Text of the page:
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  #11  
Old 03-09-2013, 10:23 PM
Kellylaree Kellylaree is offline
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Default Re: What do Mum's do?

How is post operative care going? Are you very tired or is life going back to normal pretty quickly? MAB my daughter may have to have a thoracoplasty as well I am not looking forward to the increased pain if she does.
Are your children wearing a post op brace and if yes was it fitted at the hospital?
Do you have a spinal chair for them to use at home?
Sorry I am not very conversational with my post I am not well at the moment.
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  #12  
Old 04-09-2013, 08:38 AM
Shan Shan is offline
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Default Re: What do Mum's do?

No. No post-op brace for my daughter. And we didn't use a spinal chair. She would just put a pillow behind her back and sit in a normal chair.
Life is 100% back to normal for us but we are 12 weeks down the track. My daughter has returned to her sport, swimming, and has been given the all clear to do the little athletics season, although no jumping events. She's catching the public bus to and from school with no issues. In the last school holidays, four weeks after her surgery, she went shopping with friends and had a sleep over at another friend's house.
I was amazed at how quickly we got back to normal.
Hope you feel better soon.
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  #13  
Old 04-09-2013, 08:48 AM
MAB MAB is offline
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Default Re: What do Mum's do?

Life at home has got back to normal much quicker than I had expected and we have all caught up on sleep. The most intense time was definitely the first 4 days post-op. Once he was off the push-button pain and IV tubes, spinal drain, catheter removed he began to progress quickly. Driving the 45 min trip home from hospital took us back to bringing a new born home from hospital - every bump in the road we felt!
He isn't wearing a post-op brace. He's 2 weeks post-op, but already he's pretty much doing everything for himself now. It took a few days for us all adapt to being back at home. He mainly needed help with dressing himself, and getting comfy in a chair or in bed (he used pillows between his legs/chest etc for support). Now he showers himself fine (still needs help washing his hair), dresses himself (usually needs help with shoelaces but is beginning to attempt that one) and can pretty much do most daily living activities himself. He's able to walk about about a km without too much effort, although needs a long rest after that distance.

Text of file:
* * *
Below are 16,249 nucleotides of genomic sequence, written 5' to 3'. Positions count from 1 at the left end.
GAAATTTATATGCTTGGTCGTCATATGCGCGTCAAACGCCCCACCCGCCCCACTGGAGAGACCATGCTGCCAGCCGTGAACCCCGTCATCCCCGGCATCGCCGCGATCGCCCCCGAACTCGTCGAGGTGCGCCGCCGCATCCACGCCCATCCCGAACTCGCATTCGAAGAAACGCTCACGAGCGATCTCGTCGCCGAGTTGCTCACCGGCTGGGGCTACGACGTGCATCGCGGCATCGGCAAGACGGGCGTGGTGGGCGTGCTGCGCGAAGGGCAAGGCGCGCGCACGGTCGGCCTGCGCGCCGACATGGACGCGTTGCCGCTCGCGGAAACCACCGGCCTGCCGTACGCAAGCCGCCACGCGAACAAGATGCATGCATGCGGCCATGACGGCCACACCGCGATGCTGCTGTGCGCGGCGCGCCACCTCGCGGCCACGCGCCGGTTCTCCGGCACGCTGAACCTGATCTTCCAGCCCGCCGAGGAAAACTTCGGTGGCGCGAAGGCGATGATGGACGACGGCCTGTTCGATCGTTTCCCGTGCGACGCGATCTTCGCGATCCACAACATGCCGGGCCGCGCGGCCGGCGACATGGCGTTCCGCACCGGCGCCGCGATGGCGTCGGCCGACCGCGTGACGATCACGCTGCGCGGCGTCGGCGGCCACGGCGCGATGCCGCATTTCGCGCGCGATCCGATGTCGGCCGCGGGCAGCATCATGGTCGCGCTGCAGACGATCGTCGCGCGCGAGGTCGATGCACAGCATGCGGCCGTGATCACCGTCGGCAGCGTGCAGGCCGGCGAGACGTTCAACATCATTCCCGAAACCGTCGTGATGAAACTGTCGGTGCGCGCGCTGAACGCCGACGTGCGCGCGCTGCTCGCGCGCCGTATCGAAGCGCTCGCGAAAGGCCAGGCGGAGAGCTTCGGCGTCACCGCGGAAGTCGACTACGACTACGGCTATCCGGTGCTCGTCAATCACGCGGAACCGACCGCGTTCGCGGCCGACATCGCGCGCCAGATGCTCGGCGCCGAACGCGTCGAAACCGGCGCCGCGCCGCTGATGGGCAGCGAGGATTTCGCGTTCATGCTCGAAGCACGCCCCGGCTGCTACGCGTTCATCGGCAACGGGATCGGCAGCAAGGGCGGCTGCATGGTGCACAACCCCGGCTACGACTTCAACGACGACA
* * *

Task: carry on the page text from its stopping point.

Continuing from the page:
In terms of sitting, he doesn't have a spinal chair but the chair he finds he can sit in comfortably is a typical computer desk chair - the padded black swivel kind if you know what I mean! With a pillow added for extra support, he can sit in that for long periods. He struggles with sitting on a sofa or a hard chair.
I'm feeling more human and have pretty much caught up on sleep. Even with the pain meds he's on, he still wakes some nights, mainly because he finds a heat pack helps his rib pain and it needs reheating! There's certainly nothing major that keeps him awake though.
I hope you feel better soon and keep asking those questions. I felt so much more prepared for the op and what was to come by joining this forum.
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  #14  
Old 05-09-2013, 09:28 AM
Kellylaree Kellylaree is offline
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Default Re: What do Mum's do?

Hi Ladies,
Thank you for keeping me posted on your recoveries, I am pleased to hear they are progressing so well and without braces and spinal chairs. Shan it sounds like your daughter was pretty active before the surgery so I think that helps, was your son active too Mab?
My daughter is not very active and I feel this will be her downfall, I try to motivate her into getting fitter and healthier but with her teenage attitude it becomes difficult.
I read that a travel pillow was good for comfort issues post op, so when I came across a memory foam side sleeper pillow (larger version of a travel pillow) I bought it for her it should work well for all the comfort issues.
Like you Mab I am not looking forward to the car trip home...about 3 hours drive from hospital....I guess we will just have to make lot's of rest stops and keep her medication up.
As you can see I am a little more chatty today, a big thank you for your well wishes, after 3 days of sleeping I am starting to feel human again. I haven't had a cold like this in years, really hit me for 6, so glad I got it now though would be terrible to have it at the time of her op or recovery.
Kelly.
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  #15  
Old 05-09-2013, 11:39 AM
MAB MAB is offline
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Default Re: What do Mum's do?

Hi Kelly, no my son is not a keen sportsman - in fact, one bonus of the op from his point of view was having an excuse to get out of sport! He enjoys indoor rock climbing and mountain biking - both of which he has to wait for 9-12 months before returning. He's happy to go out for daily walks though since the op, probably to allay the boredom that is starting to set in! Glad you're feeling better now.
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  #16  
Old 06-09-2013, 11:53 AM
Eliz Eliz is offline
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Default Re: What do Mum's do?

Hi Kelly and others,